Victim’s family takes military Task Force to Bayelsa panel
• Rivers committee may extend sitting deadline
The families of a local boat driver, Bolouzimo Tulagha, who was killed by military men have taken the Joint Military Task Force code-named Operation Delta Safe (OPDS) to the Bayelsa State Judicial Panel of Inquiry on police brutality.
In a petition to the Justice Emmanuel Ogola Judicial Panel, they alleged that an operative of OPDS identified as Abdul of the Otiotio Unit of the security outfit shot Bolouzimo for alleged gun running.
The family of late Bolouzimo who hail from Agudama Community of Yenagoa Council of Bayelsa State alleged that the military officers murdered their brother in an extra-judicial manner.
Bolouzimo was 39 years and a legitimate local boat driver before he was killed on January 13, 2017 at the Polako Community waterside in Yenagoa Council during a military security operation against suspected militants and gunrunners.
While the OPDS claimed that the security operation that led to the killing of the boat driver was carried out in the right order, his family members insisted that military operatives killed their kinsman after he surrendered by raising up his hands before he was shot.
The family claimed that the killing of their son was against the rules of engagement, which the armed forces and men of the OPDS were constrained by law to comply with.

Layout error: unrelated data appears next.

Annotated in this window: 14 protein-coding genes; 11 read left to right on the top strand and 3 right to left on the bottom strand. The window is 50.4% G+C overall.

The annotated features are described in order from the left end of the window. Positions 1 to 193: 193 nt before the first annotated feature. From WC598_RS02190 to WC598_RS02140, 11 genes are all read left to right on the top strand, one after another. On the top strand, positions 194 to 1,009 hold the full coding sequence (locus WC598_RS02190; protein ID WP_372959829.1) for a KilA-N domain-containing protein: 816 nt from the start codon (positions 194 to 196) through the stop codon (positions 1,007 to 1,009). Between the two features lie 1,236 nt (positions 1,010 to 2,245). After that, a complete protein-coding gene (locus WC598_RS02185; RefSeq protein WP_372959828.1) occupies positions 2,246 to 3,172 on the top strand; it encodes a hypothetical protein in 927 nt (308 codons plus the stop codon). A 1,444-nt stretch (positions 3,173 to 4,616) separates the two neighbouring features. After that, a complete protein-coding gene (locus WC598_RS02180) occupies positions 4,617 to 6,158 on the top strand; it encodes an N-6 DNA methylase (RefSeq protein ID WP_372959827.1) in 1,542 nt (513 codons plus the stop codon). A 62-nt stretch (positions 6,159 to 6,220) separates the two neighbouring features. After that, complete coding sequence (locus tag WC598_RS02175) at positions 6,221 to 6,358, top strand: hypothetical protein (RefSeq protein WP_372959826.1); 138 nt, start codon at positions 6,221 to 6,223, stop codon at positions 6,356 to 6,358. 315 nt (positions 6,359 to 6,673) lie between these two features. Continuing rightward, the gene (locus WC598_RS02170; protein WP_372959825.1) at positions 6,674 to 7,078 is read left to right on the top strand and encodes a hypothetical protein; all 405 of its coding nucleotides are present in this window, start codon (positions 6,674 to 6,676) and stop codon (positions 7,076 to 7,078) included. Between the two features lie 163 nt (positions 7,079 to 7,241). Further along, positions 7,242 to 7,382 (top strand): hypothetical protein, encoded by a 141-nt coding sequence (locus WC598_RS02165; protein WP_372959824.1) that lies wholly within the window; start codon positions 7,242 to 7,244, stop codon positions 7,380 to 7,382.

Also filed before the panel is a case of police brutality by one Mrs. Ebiemie Ename against one Sergeant Fustina, who she alleged used a belt to injure one of her eyes during an argument at the market on November 12, 2014.
Ebiemieme said Fustina used her belt to injure her in the eye during an argument at the market.
The Bayelsa Judicial Panel headed by retired Justice Emmanuel Ogola, however, adjourned hearing of all petitions to January 7 and January 8, 2021.
MEANWHILE, the Rivers State Judicial Panel of Inquiry set up by Governor Nyesom Wike to review cases of police brutality, human rights violations and extra-judicial killings may extend its sitting by one month to enable it to finish the 171 petitions brought before it.
The Guardian learnt that the extension followed its inability to hear all the petitions brought before it within the 60 days period. Chairman of the Commission, Justice Chukwunenye Uriri (rtd.) had said the number of petitions appeared to be the highest in the country, but assured that the panel would sit daily as from 10:00a.m. to meet the deadline.